By Kat Porco
Fourteen years ago, two pink lines, undeniable confirmation of my launch into motherhood. I had pictured her since I was a child. Perfect, beautiful and healthy.
Approaching what I considered to be the “safe zone” of pregnancy, I received a call, an unknown voice sputtered out the words, gestational diabetes (GDM), confusion flooded me. I had a slight frame and had made overly healthy food choices since the moment I realized I was pregnant - with the hopes to offer my baby the best start in life. My fears of hyperglycemia and its unfair impact on my daughter invaded my peaceful pregnancy. I also knew that my having GD increased her chances for Type 2 Diabetes exponentially. By the time I gave birth, I had gained merely 20 pounds, was on insulin full time and having “stress tests” three times a week. I felt overwhelmed with guilt, like I had somehow caused this, that I had failed this little one who was depending on me.
Maylie entered the world on February 27, 2006, with the same fight that she embodies today. A natural childbirth was my goal, but due to my GDM, she was large for my small frame, eight pounds, 2 ounces. On the 37th hour of labor, her heart rate began to decrease, and alarms started sounding. The doctor entered swiftly and with a look of intensity I had not seen before, she informed me that while she supported my decision for a natural childbirth, however, if I wanted a healthy baby, I needed western medicine to intervene. The room flooded with people as they pulled Maylie from my body. Her first hour was a whirlwind of machines and repeated Apgar tests. An hour later my beautiful baby girl was placed into my arms.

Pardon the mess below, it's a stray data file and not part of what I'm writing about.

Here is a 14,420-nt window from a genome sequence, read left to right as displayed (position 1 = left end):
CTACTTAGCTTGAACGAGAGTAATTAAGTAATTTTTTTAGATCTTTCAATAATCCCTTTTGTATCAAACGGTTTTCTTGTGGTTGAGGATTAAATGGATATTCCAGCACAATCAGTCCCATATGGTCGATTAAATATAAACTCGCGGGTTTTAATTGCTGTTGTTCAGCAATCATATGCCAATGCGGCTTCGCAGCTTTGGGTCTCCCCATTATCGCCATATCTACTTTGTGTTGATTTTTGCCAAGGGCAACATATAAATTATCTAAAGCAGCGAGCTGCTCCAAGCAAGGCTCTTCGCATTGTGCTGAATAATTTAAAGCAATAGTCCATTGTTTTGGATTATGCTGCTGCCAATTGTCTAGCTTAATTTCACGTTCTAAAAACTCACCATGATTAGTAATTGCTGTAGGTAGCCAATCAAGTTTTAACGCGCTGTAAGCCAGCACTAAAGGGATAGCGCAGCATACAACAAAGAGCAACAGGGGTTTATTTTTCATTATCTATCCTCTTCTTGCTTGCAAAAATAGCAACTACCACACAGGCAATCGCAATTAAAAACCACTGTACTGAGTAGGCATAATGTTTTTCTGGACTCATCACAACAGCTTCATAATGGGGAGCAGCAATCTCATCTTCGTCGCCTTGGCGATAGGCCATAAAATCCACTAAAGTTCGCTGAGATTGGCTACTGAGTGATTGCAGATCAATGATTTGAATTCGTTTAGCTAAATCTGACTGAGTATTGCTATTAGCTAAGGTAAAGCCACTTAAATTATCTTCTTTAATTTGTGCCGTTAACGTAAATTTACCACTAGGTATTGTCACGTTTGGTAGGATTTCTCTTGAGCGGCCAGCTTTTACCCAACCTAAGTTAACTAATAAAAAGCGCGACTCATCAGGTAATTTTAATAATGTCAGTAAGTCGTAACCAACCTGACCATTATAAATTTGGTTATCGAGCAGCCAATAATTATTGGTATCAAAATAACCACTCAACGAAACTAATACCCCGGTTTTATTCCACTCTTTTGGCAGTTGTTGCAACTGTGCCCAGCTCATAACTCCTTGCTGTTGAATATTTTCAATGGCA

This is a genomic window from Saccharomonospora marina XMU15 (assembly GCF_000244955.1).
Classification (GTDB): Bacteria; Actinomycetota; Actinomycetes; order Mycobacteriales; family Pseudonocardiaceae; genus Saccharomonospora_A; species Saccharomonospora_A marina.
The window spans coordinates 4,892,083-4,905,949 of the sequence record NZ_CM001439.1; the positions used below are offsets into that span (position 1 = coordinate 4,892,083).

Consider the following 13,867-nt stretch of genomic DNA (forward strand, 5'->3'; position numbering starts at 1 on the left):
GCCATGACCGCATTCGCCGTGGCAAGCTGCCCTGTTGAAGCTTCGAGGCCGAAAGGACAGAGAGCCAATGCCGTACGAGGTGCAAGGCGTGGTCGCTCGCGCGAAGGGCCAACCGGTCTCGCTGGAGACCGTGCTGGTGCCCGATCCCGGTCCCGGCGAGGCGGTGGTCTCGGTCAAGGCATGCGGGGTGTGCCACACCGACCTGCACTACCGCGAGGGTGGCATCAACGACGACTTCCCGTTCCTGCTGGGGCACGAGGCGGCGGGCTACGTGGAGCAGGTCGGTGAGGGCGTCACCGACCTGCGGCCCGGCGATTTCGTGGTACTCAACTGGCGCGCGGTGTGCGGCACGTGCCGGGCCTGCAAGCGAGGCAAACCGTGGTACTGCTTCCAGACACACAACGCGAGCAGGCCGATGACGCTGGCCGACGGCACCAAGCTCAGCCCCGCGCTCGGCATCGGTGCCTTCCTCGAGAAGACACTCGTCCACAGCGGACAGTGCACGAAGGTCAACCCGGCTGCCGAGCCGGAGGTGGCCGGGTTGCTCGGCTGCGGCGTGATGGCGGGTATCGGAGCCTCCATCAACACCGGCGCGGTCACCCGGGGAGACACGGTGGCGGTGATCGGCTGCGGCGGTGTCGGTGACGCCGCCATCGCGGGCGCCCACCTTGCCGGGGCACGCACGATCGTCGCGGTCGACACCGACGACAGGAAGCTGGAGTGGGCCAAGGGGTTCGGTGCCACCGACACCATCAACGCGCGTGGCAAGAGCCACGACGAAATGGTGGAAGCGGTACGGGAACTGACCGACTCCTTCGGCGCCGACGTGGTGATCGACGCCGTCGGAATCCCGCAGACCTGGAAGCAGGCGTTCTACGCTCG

Cystic Fibrosis was not a part of newborn screening at Stanford in 2006. Maylie went through three years of pulmonary and GI distress before we realized the gravity of her confusing symptoms. The diagnosis of CF was a relief, there was finally a name and a treatment for the agony that she had been enduring.
I dove headfirst into understanding CF and how to best support my little girl. I read everything I could get my hands on, I took my daughter to Sweden to learn other forms of airway clearance, and most importantly, I reached out to adults thriving with CF, who became my heroes and mentors throughout this journey. I realized within weeks of my daughter’s diagnosis that this was not only her community, but mine as well.
I felt obligated to find a way to support the adults who had given me hope when it felt like there was none left to find. That obligation soon turned to honor, as I repeatedly crossed paths with the most inspiring people I had ever met, all holding the noble title of “living with CF.” I just needed to find my niche, a way in which I could support this incredible community that my daughter was an honorary member of.
It was a warm sunny day in February in 2016, uncharacteristic to say the least for Montana. I was standing upstairs in my daughters’ room when the phone rang. I had been practicing my mindfulness all day, awaiting the results of her OGTT that morning. I am used to seeing the clinic number appear on my phone, confirming appointments, rescheduling, following up on tests, however, this was the pulmonologists cell phone. He was out of town. My heart stopped, I knew immediately that he wanted to be the one to give me the news that Maylie had CFRD. I remember exactly what I was wearing, the color of the sky and the touch of the breeze that blew through the open window. But in that moment, my mind clouded over, I could not retain anything that was said during those five minutes. I hung up and sobbed. CF is hard, CFRD makes it infinitely harder. I grieved the CFRD diagnosis, maybe even more so than the CF diagnosis, because I was looking for an answer when I had a child who was sick, without explanation. However, at age 10, seven years post CF diagnosis, I felt like I finally knew what I was doing, that all changed with one phone call.